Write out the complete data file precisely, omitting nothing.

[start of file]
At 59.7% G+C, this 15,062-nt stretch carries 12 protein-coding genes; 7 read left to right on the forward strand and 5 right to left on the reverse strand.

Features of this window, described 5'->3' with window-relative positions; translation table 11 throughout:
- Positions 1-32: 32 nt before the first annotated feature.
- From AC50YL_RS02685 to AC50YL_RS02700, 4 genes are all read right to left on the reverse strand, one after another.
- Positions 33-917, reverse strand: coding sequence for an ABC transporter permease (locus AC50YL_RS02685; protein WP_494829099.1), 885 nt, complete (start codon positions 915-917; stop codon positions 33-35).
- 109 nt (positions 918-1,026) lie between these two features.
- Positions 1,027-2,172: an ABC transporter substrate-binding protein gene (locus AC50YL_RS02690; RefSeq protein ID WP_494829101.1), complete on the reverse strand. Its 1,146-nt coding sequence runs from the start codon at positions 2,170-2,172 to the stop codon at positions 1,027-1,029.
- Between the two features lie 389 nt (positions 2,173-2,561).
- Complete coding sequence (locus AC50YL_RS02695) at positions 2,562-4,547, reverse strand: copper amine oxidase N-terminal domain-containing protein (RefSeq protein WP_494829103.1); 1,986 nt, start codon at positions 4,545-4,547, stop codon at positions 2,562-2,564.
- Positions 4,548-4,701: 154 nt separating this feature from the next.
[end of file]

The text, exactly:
At 59.7% G+C, this 15,062-nt stretch carries 12 protein-coding genes; 7 read left to right on the forward strand and 5 right to left on the reverse strand.

Features of this window, described 5'->3' with window-relative positions; translation table 11 throughout:
- Positions 1-32: 32 nt before the first annotated feature.
- From AC50YL_RS02685 to AC50YL_RS02700, 4 genes are all read right to left on the reverse strand, one after another.
- Positions 33-917, reverse strand: coding sequence for an ABC transporter permease (locus AC50YL_RS02685; protein WP_494829099.1), 885 nt, complete (start codon positions 915-917; stop codon positions 33-35).
- 109 nt (positions 918-1,026) lie between these two features.
- Positions 1,027-2,172: an ABC transporter substrate-binding protein gene (locus AC50YL_RS02690; RefSeq protein ID WP_494829101.1), complete on the reverse strand. Its 1,146-nt coding sequence runs from the start codon at positions 2,170-2,172 to the stop codon at positions 1,027-1,029.
- Between the two features lie 389 nt (positions 2,173-2,561).
- Complete coding sequence (locus AC50YL_RS02695) at positions 2,562-4,547, reverse strand: copper amine oxidase N-terminal domain-containing protein (RefSeq protein WP_494829103.1); 1,986 nt, start codon at positions 4,545-4,547, stop codon at positions 2,562-2,564.
- Positions 4,548-4,701: 154 nt separating this feature from the next.